Boris Johnson Pays a Second Surprise Visit to Kyiv

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LONDON — Britain’s prime minister, Boris Johnson, on Friday paid a second, surprise, visit to the Ukrainian capital, Kyiv, offering a training program for the country’s military in a fresh show of support for Ukraine’s government just a day after key European leaders made a similar trip.

During the visit, Mr. Johnson promised a new package of help with the potential to train up to 10,000 soldiers every 120 days and to provide the “strategic endurance” required to drive out Russian forces.

Britain has already provided extensive military support to Ukraine. At a news conference, Mr. Johnson said that Britain would help the Ukrainian military “to do what I believe Ukrainians yearn to do and that is to expel the aggressor from Ukraine.”

Mr. Johnson said that each Ukrainian soldier would spend three weeks on a course that would provide training in frontline battle skills, medical techniques, cybersecurity and tactics for countering explosives.

The two leaders also discussed how Britain could help to end a Russian naval blockade that is preventing the export of grain, Downing Street said, without providing any further details. There has been speculation that Britain might provide ships, though so far the government says it has taken no decisions.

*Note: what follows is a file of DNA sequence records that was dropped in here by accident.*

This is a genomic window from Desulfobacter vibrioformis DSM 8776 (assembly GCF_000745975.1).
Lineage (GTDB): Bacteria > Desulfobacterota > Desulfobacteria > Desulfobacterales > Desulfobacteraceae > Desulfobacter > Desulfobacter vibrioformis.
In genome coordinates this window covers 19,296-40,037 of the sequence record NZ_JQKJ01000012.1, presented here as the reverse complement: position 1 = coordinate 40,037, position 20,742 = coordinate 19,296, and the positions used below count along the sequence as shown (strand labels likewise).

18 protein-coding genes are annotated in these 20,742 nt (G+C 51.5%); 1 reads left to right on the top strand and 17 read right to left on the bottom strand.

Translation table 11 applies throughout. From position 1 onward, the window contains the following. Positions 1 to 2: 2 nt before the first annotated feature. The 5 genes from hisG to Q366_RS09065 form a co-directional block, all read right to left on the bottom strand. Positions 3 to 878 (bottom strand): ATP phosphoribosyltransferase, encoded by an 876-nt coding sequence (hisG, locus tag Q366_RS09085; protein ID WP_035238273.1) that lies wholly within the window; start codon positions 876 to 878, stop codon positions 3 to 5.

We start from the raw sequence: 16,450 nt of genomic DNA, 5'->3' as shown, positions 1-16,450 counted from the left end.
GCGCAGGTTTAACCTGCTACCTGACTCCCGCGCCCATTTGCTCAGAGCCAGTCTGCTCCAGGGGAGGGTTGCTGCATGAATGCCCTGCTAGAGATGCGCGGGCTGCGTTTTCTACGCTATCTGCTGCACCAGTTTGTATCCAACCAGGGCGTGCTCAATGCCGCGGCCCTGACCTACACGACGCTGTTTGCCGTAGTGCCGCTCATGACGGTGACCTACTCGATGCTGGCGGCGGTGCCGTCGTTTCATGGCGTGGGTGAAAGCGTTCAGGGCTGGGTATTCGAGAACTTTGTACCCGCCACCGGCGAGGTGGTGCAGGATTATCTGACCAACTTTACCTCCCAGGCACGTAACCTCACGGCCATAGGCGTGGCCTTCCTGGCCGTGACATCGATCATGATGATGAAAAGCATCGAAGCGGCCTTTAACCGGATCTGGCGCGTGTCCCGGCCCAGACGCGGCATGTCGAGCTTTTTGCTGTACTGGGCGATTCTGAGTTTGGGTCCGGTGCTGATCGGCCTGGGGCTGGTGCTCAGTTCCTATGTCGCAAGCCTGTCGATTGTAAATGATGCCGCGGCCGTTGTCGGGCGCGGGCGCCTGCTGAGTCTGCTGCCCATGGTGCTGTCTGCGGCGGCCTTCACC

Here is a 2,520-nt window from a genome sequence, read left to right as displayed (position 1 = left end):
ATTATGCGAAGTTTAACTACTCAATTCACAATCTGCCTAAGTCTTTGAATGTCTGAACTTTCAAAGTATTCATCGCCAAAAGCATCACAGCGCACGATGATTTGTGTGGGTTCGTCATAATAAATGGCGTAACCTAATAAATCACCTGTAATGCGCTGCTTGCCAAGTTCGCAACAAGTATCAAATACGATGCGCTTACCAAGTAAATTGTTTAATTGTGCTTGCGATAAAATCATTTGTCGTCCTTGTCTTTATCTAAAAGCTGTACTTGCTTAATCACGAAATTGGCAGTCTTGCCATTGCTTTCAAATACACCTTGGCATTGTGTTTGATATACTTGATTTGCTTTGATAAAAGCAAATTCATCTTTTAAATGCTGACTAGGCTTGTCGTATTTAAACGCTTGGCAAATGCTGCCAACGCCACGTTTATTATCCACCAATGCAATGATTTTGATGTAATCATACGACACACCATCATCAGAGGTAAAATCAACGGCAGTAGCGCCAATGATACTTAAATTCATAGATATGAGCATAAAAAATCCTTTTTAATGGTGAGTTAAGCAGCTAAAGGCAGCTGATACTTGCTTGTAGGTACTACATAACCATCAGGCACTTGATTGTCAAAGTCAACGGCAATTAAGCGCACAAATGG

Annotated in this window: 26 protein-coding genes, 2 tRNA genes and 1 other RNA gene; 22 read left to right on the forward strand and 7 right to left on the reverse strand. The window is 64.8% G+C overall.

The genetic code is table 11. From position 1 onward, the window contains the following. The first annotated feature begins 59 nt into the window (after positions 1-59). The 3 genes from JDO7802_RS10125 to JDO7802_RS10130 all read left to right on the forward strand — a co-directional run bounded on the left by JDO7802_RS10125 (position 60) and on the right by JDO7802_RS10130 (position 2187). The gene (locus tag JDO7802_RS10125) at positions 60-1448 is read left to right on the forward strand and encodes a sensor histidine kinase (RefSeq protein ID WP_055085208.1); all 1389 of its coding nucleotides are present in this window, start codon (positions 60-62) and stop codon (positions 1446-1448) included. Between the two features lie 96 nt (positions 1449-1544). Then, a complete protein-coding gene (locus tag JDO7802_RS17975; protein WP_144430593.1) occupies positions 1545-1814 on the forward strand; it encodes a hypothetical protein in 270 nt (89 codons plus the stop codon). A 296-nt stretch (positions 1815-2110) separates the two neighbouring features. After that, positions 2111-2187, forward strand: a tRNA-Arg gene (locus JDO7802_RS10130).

Having recently survived a no-confidence vote among his own lawmakers, Mr. Johnson might hope that a visit to Kyiv could boost his own popularity after more bad news headlines this week.

Mr. Johnson, who has been one of the world’s most voluble supporters of the Ukrainian government, has cultivated strong ties with the country’s president, Volodymyr Zelensky, and visited in April.

Although not the first foreign leader to make the journey to Ukraine after the Russian invasion, he was among the earliest, and was given a warm reception in Kyiv on a trip that was seen as a diplomatic success.

Mr. Johnson’s government has offered weapons as well as diplomatic support to Ukraine, and has been singled out by the Russian government as being hostile to Moscow. Inside Ukraine, the prime minister’s unflagging support for the war effort has made him something of a folk hero in contrast to his position at home, where he has been fighting for political survival. (A street in Odesa and a special pastry in Kyiv have been named after him.)

Mr. Johnson’s visit follows that of President Emmanuel Macron of France, Chancellor Olaf Scholz of Germany and Prime Minister Mario Draghi of Italy. They offered their support for Ukraine to become a candidate for European Union membership, an issue that will be considered by the 27 leaders of the bloc next week. Referring to a decision by the European Commission on Friday to recommend approval of that step, Mr. Zelensky described it as a “historic moment” for his country.

Britain has left the European Union, so its assistance to Mr. Zelensky is more focused on supplying weaponry and other support.

Though Mr. Johnson’s visit was a surprise, rumors began to spread when he unexpectedly canceled a potentially more fraught speaking engagement with some of his own lawmakers — a significant minority of whom last week tried unsuccessfully to oust him — without giving a reason.

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